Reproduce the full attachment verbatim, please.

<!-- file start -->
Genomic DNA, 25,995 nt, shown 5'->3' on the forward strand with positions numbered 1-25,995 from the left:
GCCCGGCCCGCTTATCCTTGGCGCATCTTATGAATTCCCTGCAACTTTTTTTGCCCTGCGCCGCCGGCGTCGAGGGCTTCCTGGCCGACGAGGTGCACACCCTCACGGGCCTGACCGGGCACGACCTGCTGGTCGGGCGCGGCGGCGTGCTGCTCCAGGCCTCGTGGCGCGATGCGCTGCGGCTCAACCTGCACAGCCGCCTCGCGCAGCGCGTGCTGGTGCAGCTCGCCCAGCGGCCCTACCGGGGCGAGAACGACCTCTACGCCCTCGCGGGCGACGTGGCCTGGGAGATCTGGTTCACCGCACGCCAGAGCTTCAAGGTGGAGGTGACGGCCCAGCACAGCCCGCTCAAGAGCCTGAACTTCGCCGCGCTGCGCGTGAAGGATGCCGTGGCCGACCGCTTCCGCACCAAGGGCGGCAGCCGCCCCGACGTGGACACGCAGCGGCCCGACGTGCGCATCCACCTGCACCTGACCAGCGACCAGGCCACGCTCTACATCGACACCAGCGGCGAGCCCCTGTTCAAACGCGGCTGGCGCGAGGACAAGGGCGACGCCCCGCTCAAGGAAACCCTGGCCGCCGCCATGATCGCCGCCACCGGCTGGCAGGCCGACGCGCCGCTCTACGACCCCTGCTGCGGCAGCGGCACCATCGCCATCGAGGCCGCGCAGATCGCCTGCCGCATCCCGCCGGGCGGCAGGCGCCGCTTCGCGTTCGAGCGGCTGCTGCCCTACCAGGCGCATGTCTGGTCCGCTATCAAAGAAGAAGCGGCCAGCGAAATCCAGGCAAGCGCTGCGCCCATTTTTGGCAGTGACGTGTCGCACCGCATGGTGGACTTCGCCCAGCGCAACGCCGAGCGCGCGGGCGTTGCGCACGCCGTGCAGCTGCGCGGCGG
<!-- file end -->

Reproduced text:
Genomic DNA, 25,995 nt, shown 5'->3' on the forward strand with positions numbered 1-25,995 from the left:
GCCCGGCCCGCTTATCCTTGGCGCATCTTATGAATTCCCTGCAACTTTTTTTGCCCTGCGCCGCCGGCGTCGAGGGCTTCCTGGCCGACGAGGTGCACACCCTCACGGGCCTGACCGGGCACGACCTGCTGGTCGGGCGCGGCGGCGTGCTGCTCCAGGCCTCGTGGCGCGATGCGCTGCGGCTCAACCTGCACAGCCGCCTCGCGCAGCGCGTGCTGGTGCAGCTCGCCCAGCGGCCCTACCGGGGCGAGAACGACCTCTACGCCCTCGCGGGCGACGTGGCCTGGGAGATCTGGTTCACCGCACGCCAGAGCTTCAAGGTGGAGGTGACGGCCCAGCACAGCCCGCTCAAGAGCCTGAACTTCGCCGCGCTGCGCGTGAAGGATGCCGTGGCCGACCGCTTCCGCACCAAGGGCGGCAGCCGCCCCGACGTGGACACGCAGCGGCCCGACGTGCGCATCCACCTGCACCTGACCAGCGACCAGGCCACGCTCTACATCGACACCAGCGGCGAGCCCCTGTTCAAACGCGGCTGGCGCGAGGACAAGGGCGACGCCCCGCTCAAGGAAACCCTGGCCGCCGCCATGATCGCCGCCACCGGCTGGCAGGCCGACGCGCCGCTCTACGACCCCTGCTGCGGCAGCGGCACCATCGCCATCGAGGCCGCGCAGATCGCCTGCCGCATCCCGCCGGGCGGCAGGCGCCGCTTCGCGTTCGAGCGGCTGCTGCCCTACCAGGCGCATGTCTGGTCCGCTATCAAAGAAGAAGCGGCCAGCGAAATCCAGGCAAGCGCTGCGCCCATTTTTGGCAGTGACGTGTCGCACCGCATGGTGGACTTCGCCCAGCGCAACGCCGAGCGCGCGGGCGTTGCGCACGCCGTGCAGCTGCGCGGCGG